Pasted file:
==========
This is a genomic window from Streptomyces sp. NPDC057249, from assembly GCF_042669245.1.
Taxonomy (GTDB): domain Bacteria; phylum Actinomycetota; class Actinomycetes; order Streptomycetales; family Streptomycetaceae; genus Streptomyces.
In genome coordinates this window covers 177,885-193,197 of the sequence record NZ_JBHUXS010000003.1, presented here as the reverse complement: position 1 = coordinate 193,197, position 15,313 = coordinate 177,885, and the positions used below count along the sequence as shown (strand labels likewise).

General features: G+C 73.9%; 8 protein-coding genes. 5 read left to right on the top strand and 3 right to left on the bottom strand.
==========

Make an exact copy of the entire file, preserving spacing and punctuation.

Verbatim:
This is a genomic window from Streptomyces sp. NPDC057249, from assembly GCF_042669245.1.
Taxonomy (GTDB): domain Bacteria; phylum Actinomycetota; class Actinomycetes; order Streptomycetales; family Streptomycetaceae; genus Streptomyces.
In genome coordinates this window covers 177,885-193,197 of the sequence record NZ_JBHUXS010000003.1, presented here as the reverse complement: position 1 = coordinate 193,197, position 15,313 = coordinate 177,885, and the positions used below count along the sequence as shown (strand labels likewise).

General features: G+C 73.9%; 8 protein-coding genes. 5 read left to right on the top strand and 3 right to left on the bottom strand.